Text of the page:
Another popular youth program that has been taking root in recent years is the local Valley Chapter of C-Teen – a nationally-sponsored Chabad program for Jewish teenagers – under the direction of Rabbi Shua Einbinder. In addition to his weekly “pow-wows” with teens at breaks during shul services on Friday Night and Shabbat, Rabbi Shua mans a C-Teen station outside Taft High School on Friday afternoons, from which he distributes challos to the Jewish students, puts on tefillin with the boys, and presents Shabbat Candle-Lighting kits to the girls.
Rabbi Shua also organizes holiday programs, sports activities and field trips for teenagers – often in coordination with other C-Teen chapters throughout the region (including the Conejo Valley Chapter) – and brings members of the group to New York for the annual National C-Teen Shabbaton. The Valley Chapter was well represented indeed among multitudes of teens to attend the action-packed New York program this year, highlighted by a visit to the Rebbe’s Ohel, Shabbat in Crown Heights, a Saturday Night convergence of 2,500 Jewish teenagers in the heart of Times Square for a program viewed on the Square’s huge Jumbotron screen, and a grand Sunday Banquet.
Other youth programs to reach new heights of late are the Chabad Pre-School of Chatsworth under the direction of Rabbi Yossi and Necha Spritzer, and the Friendship Circle for children with special needs in Studio City. As a sister-branch to the Friendship Circle of the Conejo Valley, the heartwarming and inspiring program has recently enjoyed the addition of a new play-area, fittingly named “The Friendship Garden,” at its center located on the Chabad of Studio City premises.
That facility, primely situated on Laurel Canyon Boulevard, just off Ventura Boulevard, which Chabad took ownership of in 2015 after years of renting a storefront as its center of operations, is located on a huge parcel of land. Chabad of Studio City’s Rabbi Yossi and Chani Baitelman see the property as having potential for further expansion in the years ahead.
Another Chabad center to have taken ownership of a large property at a prime location is that of Thousand Oaks. Situated on a prominent corner on Janss Road, a major city arterial, the facility – which is currently entering the finishing-stages of a major rehab, remodel and expansion project – offers magnificent picturesque vistas of the Conejo mountains from its elevated patio. In addition to its own property, Chabad of Thousand Oaks, under the direction of Rabbi Chaim and Shula Bryski, has entered into a lease agreement with the City of Thousand Oaks, granting it limited usage (parking, non-fixed activities, etc.) of a city-owned adjacent parcel, effectively giving Chabad access to more than a full acre.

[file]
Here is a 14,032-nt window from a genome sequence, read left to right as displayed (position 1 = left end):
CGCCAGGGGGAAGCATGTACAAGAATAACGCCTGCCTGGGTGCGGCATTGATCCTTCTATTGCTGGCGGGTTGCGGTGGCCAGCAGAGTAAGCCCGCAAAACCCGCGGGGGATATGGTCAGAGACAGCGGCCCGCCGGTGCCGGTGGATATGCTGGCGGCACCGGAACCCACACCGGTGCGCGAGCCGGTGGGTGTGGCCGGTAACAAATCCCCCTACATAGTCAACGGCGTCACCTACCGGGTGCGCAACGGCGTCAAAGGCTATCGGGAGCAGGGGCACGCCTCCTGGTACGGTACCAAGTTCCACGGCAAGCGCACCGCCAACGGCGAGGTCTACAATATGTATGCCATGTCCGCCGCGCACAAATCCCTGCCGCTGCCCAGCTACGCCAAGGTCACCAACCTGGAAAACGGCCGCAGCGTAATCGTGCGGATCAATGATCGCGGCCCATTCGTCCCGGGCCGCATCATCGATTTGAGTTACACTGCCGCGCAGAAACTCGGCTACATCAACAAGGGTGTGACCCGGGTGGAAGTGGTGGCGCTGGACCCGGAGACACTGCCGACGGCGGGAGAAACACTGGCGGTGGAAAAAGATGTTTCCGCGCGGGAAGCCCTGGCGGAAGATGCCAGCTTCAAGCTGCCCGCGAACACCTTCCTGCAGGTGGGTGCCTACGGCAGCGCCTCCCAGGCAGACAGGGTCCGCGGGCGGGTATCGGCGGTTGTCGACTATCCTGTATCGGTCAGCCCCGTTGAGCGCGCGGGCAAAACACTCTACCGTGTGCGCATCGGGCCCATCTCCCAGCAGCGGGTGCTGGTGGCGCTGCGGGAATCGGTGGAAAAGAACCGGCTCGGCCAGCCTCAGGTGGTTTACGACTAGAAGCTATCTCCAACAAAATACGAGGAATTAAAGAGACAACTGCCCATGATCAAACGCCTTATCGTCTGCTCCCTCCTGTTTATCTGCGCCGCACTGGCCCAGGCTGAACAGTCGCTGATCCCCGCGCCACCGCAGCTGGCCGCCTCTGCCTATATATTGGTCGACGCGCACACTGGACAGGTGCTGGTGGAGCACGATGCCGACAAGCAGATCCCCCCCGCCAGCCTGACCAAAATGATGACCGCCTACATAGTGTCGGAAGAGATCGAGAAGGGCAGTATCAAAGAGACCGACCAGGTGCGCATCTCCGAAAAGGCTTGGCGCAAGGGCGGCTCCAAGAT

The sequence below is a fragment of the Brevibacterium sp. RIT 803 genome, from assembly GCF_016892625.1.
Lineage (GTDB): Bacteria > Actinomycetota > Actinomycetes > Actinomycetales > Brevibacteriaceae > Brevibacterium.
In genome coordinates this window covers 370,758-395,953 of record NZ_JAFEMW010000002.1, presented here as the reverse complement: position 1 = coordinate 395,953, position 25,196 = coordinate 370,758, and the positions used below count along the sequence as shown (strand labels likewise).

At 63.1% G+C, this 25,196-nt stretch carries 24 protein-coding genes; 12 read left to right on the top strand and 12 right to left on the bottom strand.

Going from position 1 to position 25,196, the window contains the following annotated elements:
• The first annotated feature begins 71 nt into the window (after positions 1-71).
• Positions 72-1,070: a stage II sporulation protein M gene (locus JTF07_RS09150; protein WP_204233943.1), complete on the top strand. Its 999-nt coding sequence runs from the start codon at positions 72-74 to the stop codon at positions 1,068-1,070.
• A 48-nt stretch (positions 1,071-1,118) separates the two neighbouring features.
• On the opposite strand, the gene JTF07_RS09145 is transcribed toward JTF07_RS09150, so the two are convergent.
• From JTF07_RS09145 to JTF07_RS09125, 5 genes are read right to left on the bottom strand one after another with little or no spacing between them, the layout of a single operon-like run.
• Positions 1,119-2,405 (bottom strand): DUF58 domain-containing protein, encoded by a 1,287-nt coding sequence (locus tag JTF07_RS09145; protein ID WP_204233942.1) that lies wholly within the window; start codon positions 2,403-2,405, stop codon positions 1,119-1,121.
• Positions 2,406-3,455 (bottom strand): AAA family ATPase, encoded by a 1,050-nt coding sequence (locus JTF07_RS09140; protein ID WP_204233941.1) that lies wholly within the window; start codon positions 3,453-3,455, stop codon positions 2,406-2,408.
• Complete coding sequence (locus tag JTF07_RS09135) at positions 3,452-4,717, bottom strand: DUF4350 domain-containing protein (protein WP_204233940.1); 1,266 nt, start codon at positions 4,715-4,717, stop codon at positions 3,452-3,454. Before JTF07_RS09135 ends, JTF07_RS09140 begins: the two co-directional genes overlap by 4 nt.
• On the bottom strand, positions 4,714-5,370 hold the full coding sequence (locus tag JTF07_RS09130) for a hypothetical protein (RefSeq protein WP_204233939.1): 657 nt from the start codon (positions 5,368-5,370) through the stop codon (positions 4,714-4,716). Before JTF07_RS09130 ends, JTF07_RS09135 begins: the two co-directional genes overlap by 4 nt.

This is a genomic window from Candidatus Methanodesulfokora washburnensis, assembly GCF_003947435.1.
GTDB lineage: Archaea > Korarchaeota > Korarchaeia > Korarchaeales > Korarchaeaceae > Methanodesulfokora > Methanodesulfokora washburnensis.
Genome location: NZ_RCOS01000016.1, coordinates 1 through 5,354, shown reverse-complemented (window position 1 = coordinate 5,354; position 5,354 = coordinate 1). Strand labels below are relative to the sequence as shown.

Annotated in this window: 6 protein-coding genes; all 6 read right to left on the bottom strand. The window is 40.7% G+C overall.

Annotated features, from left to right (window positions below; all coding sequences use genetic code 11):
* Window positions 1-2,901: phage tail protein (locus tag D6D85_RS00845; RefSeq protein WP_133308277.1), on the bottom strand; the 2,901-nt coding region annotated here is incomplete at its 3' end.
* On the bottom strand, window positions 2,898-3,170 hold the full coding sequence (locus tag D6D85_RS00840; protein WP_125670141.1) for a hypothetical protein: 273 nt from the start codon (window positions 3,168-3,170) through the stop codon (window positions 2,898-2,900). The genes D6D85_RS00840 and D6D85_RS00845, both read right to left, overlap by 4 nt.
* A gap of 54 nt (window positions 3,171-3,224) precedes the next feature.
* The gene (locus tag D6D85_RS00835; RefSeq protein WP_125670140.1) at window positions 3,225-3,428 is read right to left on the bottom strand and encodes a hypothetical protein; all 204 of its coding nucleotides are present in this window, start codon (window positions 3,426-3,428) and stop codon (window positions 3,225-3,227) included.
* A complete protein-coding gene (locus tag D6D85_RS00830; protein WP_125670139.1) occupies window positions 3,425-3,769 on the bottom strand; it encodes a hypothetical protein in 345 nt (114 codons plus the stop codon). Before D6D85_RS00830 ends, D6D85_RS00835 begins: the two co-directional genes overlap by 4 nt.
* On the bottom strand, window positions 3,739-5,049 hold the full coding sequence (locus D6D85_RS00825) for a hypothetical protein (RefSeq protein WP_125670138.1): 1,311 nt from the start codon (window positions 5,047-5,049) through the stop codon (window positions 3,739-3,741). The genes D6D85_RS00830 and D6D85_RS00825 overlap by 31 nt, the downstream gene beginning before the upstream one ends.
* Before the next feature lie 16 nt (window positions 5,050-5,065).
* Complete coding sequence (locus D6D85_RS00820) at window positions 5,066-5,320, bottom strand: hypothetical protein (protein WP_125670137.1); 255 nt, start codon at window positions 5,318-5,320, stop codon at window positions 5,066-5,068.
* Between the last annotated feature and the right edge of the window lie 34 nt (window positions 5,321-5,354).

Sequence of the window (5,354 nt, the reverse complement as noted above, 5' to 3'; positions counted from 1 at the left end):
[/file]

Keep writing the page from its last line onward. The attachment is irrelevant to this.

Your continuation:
Construction and expansion projects have likewise either just been completed, or are heading toward completion, at a number of other Chabad of the Valley facilities. These include:
Chabad of Woodland Hills, where on Purim of this year – exactly 18 years, to the day, from when Chabad first established its footprint in Woodland Hills – Rabbi Yossi and Daniella Gordon celebrated the grand opening of the newly-expanded Tessler Family Campus at its 15,000 square-foot property.
Chabad of Granada Hills, where Rabbi Meir and Simi Rivkin built out their Chabad House on Balboa Boulevard to allow for the more comfortable and conducive hosting of Shabbat services and meals, as well as a spacious outdoor area for parties and events.
Chabad @ Tampa, under the direction of Rabbi Hershy and Frumi Spritzer, where an expansion project is currently underway that would allow the group to move into a newly built-out shul and study-center rather than continue holding services and classes in the backyard-tent it had been utilizing since 2010.
Chabad of CSUN, under the direction of Rabbi Chaim and Raizel Brook, where remodeling is taking place at its 3500 square-foot facility, located directly across the Cal State Northridge Campus. This remodel project, upon completion, will further enhance Chabad’s offering of the first-ever Jewish dormitory facilities for college students in the Valley.
That evening, as friends and supporters of Chabad of the Valley came together for a “20-Chai” Concert Gala event, the focus and spirit of the evening was wholly optimistic and forward-looking. The theme of the evening was “The Power of Music,” and Ethan Bortnick – who was listed in 2010 as holding the Guinness World Records for “The World’s Youngest Solo Musician to Headline His Own Concert Tour” – gave an upbeat performance which exemplified that positivity.
In the words of Chabad of the Valley’s Jonathan Herzog, “It is a celebration of the many impressive and inspiring things that have happened across this major Jewish population-center over the past 45 years, but more so, a celebration of the even greater vitality and growth we are anticipating in the years to come. It is, in short, an exhilarating ‘Celebration of Life!’”